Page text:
- Despite the official line that the status quo remains, it seems SA Rugby and Lions tour ticketholders are staring a refund process in the face.
- With the tour looking increasingly unlikely to take place in South Africa, the terms and conditions of sale means fans will have to get their money back.
- SA Rugby told ticketholders last week that they'll be first to know if "outcomes affect their ticketholding".
SA Rugby and the myriad supporters eager to witness this year's British & Irish Lions tour first-hand are increasingly staring a full-scale refund process in the face.
The continued uncertainty over the status of the tour, scheduled to commence in South Africa in July, has left ticketholders in the lurch though it seems increasingly unlikely that the series will continue in its current format.
Attendance of sporting events is still not permitted under government's level one restrictions and, with experts still concerned over a potential third wave of Covid-19 infections in autumn, there's no guarantee of that regulation being altered anytime soon.
Officially, the status quo for ticketholders remain.
"At this stage we're unfortunately not able to provide any certainty yet regarding the status of the British & Irish Lions tour, which naturally impacts ticketing," Sarah Mundy, marketing manager for the tour, said.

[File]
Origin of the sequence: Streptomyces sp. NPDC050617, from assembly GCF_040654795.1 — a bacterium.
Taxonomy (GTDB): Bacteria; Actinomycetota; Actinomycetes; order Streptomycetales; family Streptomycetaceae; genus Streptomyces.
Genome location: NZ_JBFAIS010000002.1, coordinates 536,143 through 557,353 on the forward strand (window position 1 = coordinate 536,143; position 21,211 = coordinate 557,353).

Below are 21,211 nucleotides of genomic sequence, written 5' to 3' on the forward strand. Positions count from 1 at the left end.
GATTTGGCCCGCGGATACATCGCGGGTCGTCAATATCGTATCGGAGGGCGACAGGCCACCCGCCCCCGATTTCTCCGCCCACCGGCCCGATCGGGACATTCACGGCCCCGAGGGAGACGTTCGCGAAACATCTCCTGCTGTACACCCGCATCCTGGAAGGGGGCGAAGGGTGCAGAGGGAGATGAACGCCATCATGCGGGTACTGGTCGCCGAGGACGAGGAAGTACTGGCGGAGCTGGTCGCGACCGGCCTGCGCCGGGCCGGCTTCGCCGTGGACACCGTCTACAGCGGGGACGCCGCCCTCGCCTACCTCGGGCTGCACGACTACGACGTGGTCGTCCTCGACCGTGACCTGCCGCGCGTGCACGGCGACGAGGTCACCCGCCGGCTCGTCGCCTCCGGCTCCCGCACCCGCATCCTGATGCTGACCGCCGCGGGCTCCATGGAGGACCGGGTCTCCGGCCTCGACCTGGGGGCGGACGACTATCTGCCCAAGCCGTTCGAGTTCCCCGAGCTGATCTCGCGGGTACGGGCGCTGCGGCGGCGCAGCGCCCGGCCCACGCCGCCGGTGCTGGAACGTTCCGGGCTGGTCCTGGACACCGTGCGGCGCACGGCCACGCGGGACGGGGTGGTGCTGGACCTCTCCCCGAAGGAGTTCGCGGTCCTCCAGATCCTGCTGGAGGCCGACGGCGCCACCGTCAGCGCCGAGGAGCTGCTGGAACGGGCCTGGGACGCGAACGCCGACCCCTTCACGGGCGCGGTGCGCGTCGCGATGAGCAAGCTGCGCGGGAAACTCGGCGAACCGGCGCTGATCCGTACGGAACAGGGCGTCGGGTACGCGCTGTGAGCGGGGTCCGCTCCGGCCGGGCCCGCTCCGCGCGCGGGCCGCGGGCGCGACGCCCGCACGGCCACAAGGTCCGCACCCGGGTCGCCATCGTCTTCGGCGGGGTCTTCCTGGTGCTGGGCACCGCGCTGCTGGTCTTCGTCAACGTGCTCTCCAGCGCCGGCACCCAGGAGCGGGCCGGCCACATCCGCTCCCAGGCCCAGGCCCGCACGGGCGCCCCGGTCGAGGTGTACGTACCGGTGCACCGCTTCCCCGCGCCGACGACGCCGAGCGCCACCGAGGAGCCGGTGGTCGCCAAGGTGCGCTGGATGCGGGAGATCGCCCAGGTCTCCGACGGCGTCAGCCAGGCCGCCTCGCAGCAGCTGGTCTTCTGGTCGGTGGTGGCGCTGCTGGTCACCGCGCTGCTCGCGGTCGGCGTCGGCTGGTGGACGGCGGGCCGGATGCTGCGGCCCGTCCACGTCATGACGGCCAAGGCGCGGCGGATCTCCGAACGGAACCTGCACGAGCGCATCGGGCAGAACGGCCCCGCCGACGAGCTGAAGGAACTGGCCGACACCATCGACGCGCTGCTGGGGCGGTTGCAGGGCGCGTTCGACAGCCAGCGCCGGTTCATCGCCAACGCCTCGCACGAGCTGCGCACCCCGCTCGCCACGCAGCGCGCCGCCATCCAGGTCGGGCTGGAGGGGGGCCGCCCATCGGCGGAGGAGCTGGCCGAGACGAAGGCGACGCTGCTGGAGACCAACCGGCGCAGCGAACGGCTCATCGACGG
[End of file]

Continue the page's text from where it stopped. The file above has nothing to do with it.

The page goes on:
"As soon as confirmed information is available, we'll be directly in touch with relevant stakeholders alongside ticketholders to let them know the outcomes and how it affects their ticket holding."
However, an understandable undercurrent has emerged of SA Rugby priming supporters for the seemingly inevitable disappointment of getting their money back due to the tour not taking place on local shores.
The governing body last week sent e-mail correspondence to all ticketholders, stating: "We can assure you is that the terms and conditions of your ticket purchase should give you the comfort that you are entitled to a refund of the ticket price if the match that you have bought tickets for does not go ahead as planned."
Mundy reiterated that statement.
"We're sorry we can't be more definitive at this stage, but the progression of the pandemic is of such a nature that scenarios change from week-to-week and even from day-to-day."
Last year's opening of the ticket ballot saw the applications for the three Test matches being over-subscribed by an incredible 574%, vividly illustrating the immense interest in the tour.
Should the feared refunding process become a reality, it should be relatively seamless if the relevant payment method used for purchases has remained the same.
It's understood that there's no clarity yet on a new ticketing ballot process should the main contingency plan of hosting the tour in the United Kingdom as there's been no confirmation on whether fans will be allowed into stadiums.